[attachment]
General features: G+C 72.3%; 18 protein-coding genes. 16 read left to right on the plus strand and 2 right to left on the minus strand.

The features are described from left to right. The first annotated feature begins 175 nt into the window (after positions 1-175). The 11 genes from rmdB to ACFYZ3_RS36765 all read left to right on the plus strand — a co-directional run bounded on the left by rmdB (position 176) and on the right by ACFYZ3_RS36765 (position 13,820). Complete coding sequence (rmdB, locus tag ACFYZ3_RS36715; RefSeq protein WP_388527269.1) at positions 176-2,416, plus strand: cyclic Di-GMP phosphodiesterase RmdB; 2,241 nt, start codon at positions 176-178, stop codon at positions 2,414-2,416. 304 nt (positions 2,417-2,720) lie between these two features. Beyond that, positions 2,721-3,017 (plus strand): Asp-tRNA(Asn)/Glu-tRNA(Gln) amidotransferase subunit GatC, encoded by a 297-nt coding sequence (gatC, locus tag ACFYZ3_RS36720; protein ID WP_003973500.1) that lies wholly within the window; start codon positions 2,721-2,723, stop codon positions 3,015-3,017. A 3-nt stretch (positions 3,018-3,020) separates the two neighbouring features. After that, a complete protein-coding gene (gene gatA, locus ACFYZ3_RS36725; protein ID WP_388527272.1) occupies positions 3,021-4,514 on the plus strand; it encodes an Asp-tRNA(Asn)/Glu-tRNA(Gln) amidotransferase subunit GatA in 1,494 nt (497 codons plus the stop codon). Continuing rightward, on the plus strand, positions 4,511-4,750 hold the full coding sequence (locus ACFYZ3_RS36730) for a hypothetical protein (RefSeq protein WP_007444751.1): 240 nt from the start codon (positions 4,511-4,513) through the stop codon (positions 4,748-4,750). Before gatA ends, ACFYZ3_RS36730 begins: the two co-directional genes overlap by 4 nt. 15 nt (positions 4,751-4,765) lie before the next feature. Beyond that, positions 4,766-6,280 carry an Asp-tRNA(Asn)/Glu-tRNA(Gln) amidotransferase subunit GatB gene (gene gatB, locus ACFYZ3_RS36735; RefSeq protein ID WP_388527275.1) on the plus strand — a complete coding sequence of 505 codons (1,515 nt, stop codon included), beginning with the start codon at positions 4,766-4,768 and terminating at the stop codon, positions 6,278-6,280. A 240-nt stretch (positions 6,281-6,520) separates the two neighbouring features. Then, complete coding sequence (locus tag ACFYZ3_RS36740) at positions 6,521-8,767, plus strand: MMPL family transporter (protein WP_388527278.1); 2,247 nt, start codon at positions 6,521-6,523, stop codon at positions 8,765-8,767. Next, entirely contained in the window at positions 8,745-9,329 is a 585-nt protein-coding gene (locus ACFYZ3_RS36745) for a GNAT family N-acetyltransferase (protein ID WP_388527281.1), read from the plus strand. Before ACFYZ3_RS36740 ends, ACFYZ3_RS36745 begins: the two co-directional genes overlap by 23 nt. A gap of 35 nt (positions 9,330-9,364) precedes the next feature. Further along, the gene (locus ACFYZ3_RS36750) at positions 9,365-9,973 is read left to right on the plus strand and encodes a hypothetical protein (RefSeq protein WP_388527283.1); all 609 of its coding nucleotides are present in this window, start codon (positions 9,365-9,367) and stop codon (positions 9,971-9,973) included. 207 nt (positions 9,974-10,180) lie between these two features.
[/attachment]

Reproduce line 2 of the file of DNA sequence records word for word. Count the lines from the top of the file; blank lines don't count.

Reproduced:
The features are described from left to right. The first annotated feature begins 175 nt into the window (after positions 1-175). The 11 genes from rmdB to ACFYZ3_RS36765 all read left to right on the plus strand — a co-directional run bounded on the left by rmdB (position 176) and on the right by ACFYZ3_RS36765 (position 13,820). Complete coding sequence (rmdB, locus tag ACFYZ3_RS36715; RefSeq protein WP_388527269.1) at positions 176-2,416, plus strand: cyclic Di-GMP phosphodiesterase RmdB; 2,241 nt, start codon at positions 176-178, stop codon at positions 2,414-2,416. 304 nt (positions 2,417-2,720) lie between these two features. Beyond that, positions 2,721-3,017 (plus strand): Asp-tRNA(Asn)/Glu-tRNA(Gln) amidotransferase subunit GatC, encoded by a 297-nt coding sequence (gatC, locus tag ACFYZ3_RS36720; protein ID WP_003973500.1) that lies wholly within the window; start codon positions 2,721-2,723, stop codon positions 3,015-3,017. A 3-nt stretch (positions 3,018-3,020) separates the two neighbouring features. After that, a complete protein-coding gene (gene gatA, locus ACFYZ3_RS36725; protein ID WP_388527272.1) occupies positions 3,021-4,514 on the plus strand; it encodes an Asp-tRNA(Asn)/Glu-tRNA(Gln) amidotransferase subunit GatA in 1,494 nt (497 codons plus the stop codon). Continuing rightward, on the plus strand, positions 4,511-4,750 hold the full coding sequence (locus ACFYZ3_RS36730) for a hypothetical protein (RefSeq protein WP_007444751.1): 240 nt from the start codon (positions 4,511-4,513) through the stop codon (positions 4,748-4,750). Before gatA ends, ACFYZ3_RS36730 begins: the two co-directional genes overlap by 4 nt. 15 nt (positions 4,751-4,765) lie before the next feature. Beyond that, positions 4,766-6,280 carry an Asp-tRNA(Asn)/Glu-tRNA(Gln) amidotransferase subunit GatB gene (gene gatB, locus ACFYZ3_RS36735; RefSeq protein ID WP_388527275.1) on the plus strand — a complete coding sequence of 505 codons (1,515 nt, stop codon included), beginning with the start codon at positions 4,766-4,768 and terminating at the stop codon, positions 6,278-6,280. A 240-nt stretch (positions 6,281-6,520) separates the two neighbouring features. Then, complete coding sequence (locus tag ACFYZ3_RS36740) at positions 6,521-8,767, plus strand: MMPL family transporter (protein WP_388527278.1); 2,247 nt, start codon at positions 6,521-6,523, stop codon at positions 8,765-8,767. Next, entirely contained in the window at positions 8,745-9,329 is a 585-nt protein-coding gene (locus ACFYZ3_RS36745) for a GNAT family N-acetyltransferase (protein ID WP_388527281.1), read from the plus strand. Before ACFYZ3_RS36740 ends, ACFYZ3_RS36745 begins: the two co-directional genes overlap by 23 nt. A gap of 35 nt (positions 9,330-9,364) precedes the next feature. Further along, the gene (locus ACFYZ3_RS36750) at positions 9,365-9,973 is read left to right on the plus strand and encodes a hypothetical protein (RefSeq protein WP_388527283.1); all 609 of its coding nucleotides are present in this window, start codon (positions 9,365-9,367) and stop codon (positions 9,971-9,973) included. 207 nt (positions 9,974-10,180) lie between these two features.